Sustainable home building hit a milestone this year, as the California Energy Commission’s new energy-efficiency standards went into effect on Jan. 1, requiring photovoltaic systems and increased energy efficiency for the building envelope, mechanical ventilation, and lighting. Yet, across the vast landscape of American homes, examples of true energy efficiency, wellness, and environmental responsibility are rare.
I began my journey as a green builder 10 years ago when developing land in Chevy Chase, Md. I subdivided a lot with the intention of building two high-performance homes—one for my family, the other on spec. I quickly became frustrated with the paucity of green expertise among contractors, the cost of sustainable materials, and the general lack of information about what makes a home energy efficient. After many months, we abandoned the idea of building a spec house and just sold the lot, as we couldn’t persuade buyers to pay the upcharge. I remember thinking, why is this so difficult? Aren’t Europeans building passive homes at a cost similar to conventional construction?
To be sure, the industry has come a long way in the past decade: U.S. municipalities are adopting increasingly stringent codes for the building envelope, including higher insulation values for walls and windows; LED lights are now affordable; availability of toxin-free and sustainably harvested construction materials also has increased.
Articles showcasing excellence in sustainably built homes have now made their way into mainstream publications and are no longer limited to fringe periodicals. Increasingly, custom builders are realizing a competitive advantage in building luxury high-performance homes for eco-conscious customers. Projects such as Flywheel Development’s Perry Street townhomes, in Mount Rainier, Md., which are built to the International Passive House Standard, and the zHome community near Seattle, by David Vandervort Architects, prove it’s possible to build energy-efficient homes at a reasonable price point.
Yet these promising projects in the single-family home market remain unique. Most high-profile examples of sustainable living, such as Flywheel’s Perry Street, are one-offs for the developer. Very few models achieve replicability on a larger scale. After a decade of research and development, sustainable building is still largely viewed as experimental, and many green builders seem to be stuck in a start-up mentality.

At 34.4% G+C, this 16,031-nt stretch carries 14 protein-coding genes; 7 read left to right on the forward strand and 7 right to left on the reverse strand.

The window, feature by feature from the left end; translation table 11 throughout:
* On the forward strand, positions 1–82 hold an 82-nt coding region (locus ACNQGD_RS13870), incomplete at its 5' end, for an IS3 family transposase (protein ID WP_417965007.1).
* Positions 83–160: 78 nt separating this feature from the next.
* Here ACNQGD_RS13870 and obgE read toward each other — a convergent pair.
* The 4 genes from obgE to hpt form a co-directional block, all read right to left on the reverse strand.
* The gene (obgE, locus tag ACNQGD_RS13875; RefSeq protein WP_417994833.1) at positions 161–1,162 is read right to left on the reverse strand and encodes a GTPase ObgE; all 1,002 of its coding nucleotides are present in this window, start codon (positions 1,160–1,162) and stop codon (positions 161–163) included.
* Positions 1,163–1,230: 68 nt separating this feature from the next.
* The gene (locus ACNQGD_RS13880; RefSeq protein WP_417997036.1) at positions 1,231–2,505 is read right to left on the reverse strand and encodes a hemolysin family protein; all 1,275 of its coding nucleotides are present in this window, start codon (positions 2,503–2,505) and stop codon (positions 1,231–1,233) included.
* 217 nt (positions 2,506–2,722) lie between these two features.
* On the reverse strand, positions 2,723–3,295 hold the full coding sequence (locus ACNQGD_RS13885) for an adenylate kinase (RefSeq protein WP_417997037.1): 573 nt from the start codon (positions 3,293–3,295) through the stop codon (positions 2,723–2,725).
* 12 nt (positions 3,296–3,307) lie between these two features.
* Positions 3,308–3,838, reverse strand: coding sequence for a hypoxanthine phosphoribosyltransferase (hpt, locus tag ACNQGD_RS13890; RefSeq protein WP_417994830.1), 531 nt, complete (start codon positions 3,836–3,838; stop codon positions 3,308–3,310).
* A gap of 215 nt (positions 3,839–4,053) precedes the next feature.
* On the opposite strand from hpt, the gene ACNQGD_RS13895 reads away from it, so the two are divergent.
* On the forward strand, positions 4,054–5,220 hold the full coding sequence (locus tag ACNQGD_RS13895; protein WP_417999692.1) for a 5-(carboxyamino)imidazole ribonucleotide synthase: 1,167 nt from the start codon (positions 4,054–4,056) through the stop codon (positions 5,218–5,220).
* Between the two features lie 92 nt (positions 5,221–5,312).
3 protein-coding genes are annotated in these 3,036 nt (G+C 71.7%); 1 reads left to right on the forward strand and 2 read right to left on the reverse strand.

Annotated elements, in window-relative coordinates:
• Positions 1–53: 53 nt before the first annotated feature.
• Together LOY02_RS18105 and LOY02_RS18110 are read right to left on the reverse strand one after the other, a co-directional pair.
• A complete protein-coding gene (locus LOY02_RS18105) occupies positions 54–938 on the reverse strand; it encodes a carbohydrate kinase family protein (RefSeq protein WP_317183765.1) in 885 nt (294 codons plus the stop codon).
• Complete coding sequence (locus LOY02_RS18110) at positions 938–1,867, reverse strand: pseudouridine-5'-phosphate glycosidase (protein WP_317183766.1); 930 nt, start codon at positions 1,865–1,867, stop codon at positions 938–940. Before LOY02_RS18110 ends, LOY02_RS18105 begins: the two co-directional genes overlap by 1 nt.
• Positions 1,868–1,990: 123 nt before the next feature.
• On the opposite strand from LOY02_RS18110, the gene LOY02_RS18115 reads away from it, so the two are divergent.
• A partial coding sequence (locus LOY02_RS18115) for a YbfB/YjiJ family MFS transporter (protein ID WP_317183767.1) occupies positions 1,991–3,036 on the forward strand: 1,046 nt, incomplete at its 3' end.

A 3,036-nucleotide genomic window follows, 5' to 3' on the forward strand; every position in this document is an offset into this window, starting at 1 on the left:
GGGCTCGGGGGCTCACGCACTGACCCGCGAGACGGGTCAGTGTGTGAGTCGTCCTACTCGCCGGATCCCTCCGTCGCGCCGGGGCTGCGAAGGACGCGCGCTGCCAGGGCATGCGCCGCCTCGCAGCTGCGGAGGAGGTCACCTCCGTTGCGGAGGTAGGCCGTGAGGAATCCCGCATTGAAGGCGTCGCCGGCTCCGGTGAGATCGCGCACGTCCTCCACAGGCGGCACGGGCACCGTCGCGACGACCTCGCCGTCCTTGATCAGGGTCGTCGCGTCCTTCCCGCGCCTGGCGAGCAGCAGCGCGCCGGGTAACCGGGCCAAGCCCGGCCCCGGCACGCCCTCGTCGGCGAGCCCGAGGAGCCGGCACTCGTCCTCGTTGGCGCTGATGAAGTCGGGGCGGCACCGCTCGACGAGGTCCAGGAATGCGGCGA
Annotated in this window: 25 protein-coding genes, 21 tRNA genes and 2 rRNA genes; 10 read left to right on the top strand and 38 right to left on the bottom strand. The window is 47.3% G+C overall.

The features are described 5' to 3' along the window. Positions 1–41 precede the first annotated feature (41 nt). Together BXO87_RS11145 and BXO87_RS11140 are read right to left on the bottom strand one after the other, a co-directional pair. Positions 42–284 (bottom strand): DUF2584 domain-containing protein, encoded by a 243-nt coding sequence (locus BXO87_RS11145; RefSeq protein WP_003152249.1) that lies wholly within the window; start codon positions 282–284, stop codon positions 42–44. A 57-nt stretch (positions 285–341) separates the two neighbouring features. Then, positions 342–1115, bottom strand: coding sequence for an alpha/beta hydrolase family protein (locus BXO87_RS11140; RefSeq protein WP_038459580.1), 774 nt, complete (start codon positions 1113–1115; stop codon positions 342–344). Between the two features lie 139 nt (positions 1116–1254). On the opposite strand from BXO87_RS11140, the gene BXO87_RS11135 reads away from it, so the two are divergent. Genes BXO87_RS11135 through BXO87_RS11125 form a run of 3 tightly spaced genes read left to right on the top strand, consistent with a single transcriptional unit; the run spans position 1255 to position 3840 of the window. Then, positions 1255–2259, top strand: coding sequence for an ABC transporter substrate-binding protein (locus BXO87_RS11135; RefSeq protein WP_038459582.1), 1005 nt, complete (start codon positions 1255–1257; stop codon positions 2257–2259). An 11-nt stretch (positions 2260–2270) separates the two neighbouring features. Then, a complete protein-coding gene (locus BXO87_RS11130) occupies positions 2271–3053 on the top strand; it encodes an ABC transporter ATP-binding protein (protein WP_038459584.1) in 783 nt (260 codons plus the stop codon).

The Chasm Between New and Accepted
In business school discourse, this period of promising pilots with no significant market penetration is known as the “great chasm” in the technology adoption life cycle (TALC); a period during which a new technology languishes, as it has been embraced by a relatively small population of early innovators but still struggles to attract a broader audience. The phenomenon has been well documented for many disruptive technologies, including electric cars, virtual reality, and home automation.
How do green-building explorers bridge the TALC chasm and establish market share among mainstream homeowners? For starters, we need to move away from the lone-wolf syndrome and begin designing projects with replicability in mind. Sharing best practices among more seasoned sustainable builders is key to getting this done. To find development opportunities, green builders may need to exert more pressure on policy makers to pave the way via zoning, building codes, and tax incentives. Also, as outlined in Geoffrey Moore’s seminal book Crossing the Chasm, green builders should capitalize on the dedication and intellect of early adopters.
As the chasm narrows, custom builders will increasingly want to align themselves with sustainable models to ensure a competitive advantage. Adopting new technologies can seem daunting, but fortunately we have decades of R&D to support this transition. Builders can access a wealth of information via green certifications, such as the U.S. Department of Energy’s Zero-Energy Ready program, nonprofit membership organizations, online resources, and subcontractors with green-building expertise.
It remains to be seen what impact California’s new policies have on home building at the national level. But I think we can be certain widespread adoption of sustainable building practices won’t happen through osmosis; it will require a concerted effort to drive technological innovations into our future.
Nicole Tysvaer is the founder and CEO of Symbi Homes, a green builder in the Washington, D.C., metro area.